|The P310 has two control dials. One on the top-plate...||...and one on the rear. Both are controlled with the thumb of the right hand. By default, the rear dial controls aperture in the PASM modes and the upper dial controls shutter speed, but their functions can be swapped if you desire.|
Icons indicate which control dials are used to adjust shutter speed and aperture. A tiny flash pops up via a manual switch on the far left top surface of the camera. Adjacent to the flash is a decently sized mode dial, a shutter/zoom combo, on/off button and a flat control dial for adjusting shutter speed. The mode dial offers Auto, Program AE, Shutter-priority, Aperture-priority and Manual exposure modes as well as a custom user setting, Night Landscape scene mode and a full Scene modes option. The latter includes Scene Auto Selector, Back Light, Beach, Dusk/Dawn, Easy Panorama, Panorama Assist, Pet Portrait, and the addition of 3D Photography, to name just a few.
|An exposure mode dial on the top of the camera is where you'll find the P310's shooting modes - as well as PASM modes the P310 also offers fully automatic (green camera icon), Night Landscape and a range of Scene modes. The 'U' stands for 'User Settings' and applies a pre-saved set of shooting parameters that you can assign via the main menu system.|
|The P310 lacks much of a handgrip, but this rubber accent on the upper-right of the camera's rear helps keep a firm hold when the camera is used one-handed. To its left you can see a flash confirmation light and the movie record button.|
| New to the P310 is a tiny Fn button, positioned within easy reach of your forefinger to the lower right of the lens. The button can be programmed to provide access to one of a number of options including image quality, Picture Control, white balance, metering, and ISO, among others. I assigned ISO to the Fn button since that's one of the settings I change most often.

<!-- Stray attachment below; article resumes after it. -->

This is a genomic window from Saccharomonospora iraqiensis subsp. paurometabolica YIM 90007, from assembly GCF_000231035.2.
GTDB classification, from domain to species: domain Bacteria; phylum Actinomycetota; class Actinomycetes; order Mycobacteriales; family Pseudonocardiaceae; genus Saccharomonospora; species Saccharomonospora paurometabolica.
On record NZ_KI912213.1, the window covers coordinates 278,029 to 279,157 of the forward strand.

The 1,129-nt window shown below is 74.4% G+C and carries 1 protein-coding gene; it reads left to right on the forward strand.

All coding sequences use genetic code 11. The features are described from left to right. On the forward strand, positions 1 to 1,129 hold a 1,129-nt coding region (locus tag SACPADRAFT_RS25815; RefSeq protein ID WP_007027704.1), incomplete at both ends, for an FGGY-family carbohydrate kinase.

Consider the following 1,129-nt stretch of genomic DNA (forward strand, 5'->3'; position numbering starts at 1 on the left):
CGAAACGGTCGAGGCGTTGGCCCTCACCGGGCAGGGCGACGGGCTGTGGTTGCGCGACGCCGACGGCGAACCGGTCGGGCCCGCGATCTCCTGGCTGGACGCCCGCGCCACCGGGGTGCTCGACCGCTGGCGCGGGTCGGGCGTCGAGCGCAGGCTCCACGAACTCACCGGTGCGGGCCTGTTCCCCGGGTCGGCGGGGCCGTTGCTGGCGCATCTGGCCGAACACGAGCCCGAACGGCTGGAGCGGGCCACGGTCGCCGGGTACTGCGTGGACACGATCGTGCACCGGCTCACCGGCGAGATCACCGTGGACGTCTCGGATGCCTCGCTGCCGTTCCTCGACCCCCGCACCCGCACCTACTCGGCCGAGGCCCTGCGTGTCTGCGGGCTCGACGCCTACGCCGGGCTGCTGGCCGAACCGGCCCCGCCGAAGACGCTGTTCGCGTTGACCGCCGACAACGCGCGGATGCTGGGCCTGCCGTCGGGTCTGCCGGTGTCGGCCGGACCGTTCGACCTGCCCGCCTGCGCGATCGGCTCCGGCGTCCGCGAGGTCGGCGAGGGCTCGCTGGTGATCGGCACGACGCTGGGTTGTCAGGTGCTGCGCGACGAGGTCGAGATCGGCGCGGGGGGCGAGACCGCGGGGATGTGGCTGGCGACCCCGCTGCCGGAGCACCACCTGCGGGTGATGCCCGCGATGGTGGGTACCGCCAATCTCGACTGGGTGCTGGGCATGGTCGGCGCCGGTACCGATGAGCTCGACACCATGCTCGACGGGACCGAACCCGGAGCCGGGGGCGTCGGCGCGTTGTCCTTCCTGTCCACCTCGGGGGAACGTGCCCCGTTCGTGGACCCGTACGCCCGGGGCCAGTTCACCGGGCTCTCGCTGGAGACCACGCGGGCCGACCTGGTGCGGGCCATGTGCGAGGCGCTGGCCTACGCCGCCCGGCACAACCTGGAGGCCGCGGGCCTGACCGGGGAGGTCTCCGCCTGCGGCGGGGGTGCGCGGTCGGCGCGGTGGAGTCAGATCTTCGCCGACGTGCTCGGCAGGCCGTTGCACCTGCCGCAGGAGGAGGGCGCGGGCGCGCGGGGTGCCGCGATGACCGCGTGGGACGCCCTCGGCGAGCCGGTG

Remaining external controls are fairly standard with a 'red' direct video capture button, playback, delete and menu buttons. A rear dial also acts as a 4-way controller for exposure compensation, focus (including macro), self-timer and flash. Rotating the dial adjusts aperture and can be used for scrolling through menus. There is no quick menu but main menu navigation is simple and easy to understand. Menus are divided into Shooting, Video and Setup in capture mode. The playback menu offers multiple options including in-camera editing along with a Setup section.
Jun 16, 2015
Jun 22, 2012
Feb 1, 2012
Jun 8, 2015
The Everyday Sling might just be the perfect pack for not carrying too much gear, combining comfort with Peak Design's signature modern style.
When the Fujifilm X-T2 arrived, it was more than just a modest upgrade to the already impressive X-T1. While the new X-T3 hasn't changed the overall design of the camera, this model is way more than an upgrade; rather, it's a quantum leap.
The Movie Maker is a compact, motorized slider designed for phones, action cams and small mirrorless cameras. We think it's a fun little kit and a good value proposition for the cost, provided you can work around a few of its weak points.
Nikon's Z7 is the first camera to use the all-new Z-mount, the company's first new full-frame mount since 1959. We've put together our first impressions based on quality shooting time with a pre-production camera - check out what we've found.
What's the best camera for a parent? The best cameras for shooting kids and family must have fast autofocus, good low-light image quality and great video. In this buying guide we've rounded-up several great cameras for parents, and recommended the best.
What's the best camera for shooting landscapes? High resolution, weather-sealed bodies and wide dynamic range are all important. In this buying guide we've rounded-up several great cameras for shooting landscapes, and recommended the best.
What’s the best camera costing over $2000? The best high-end camera costing more than $2000 should have plenty of resolution, exceptional build quality, good 4K video capture and top-notch autofocus for advanced and professional users. In this buying guide we’ve rounded up all the current interchangeable lens cameras costing over $2000 and recommended the best.
|My Garden by Mitchmeister|
from The Secret Garden
|Crowded Skies by Rushlin|
from Seven types of aircraft - lighter than air
Ricoh has announced the development of the GR III enthusiast compact, due to ship in early 2019. The camera gains sensor-shift image stabilization and an updated 24MP sensor with phase-detection. The 28mm equivalent F2.8 lens has also been redesigned and a touchscreen added.
The 'I'm Back' is now available for a range of old film-SLRs, such as Nikon's F-Series, the Olympus OM10 or the Canon AE-1.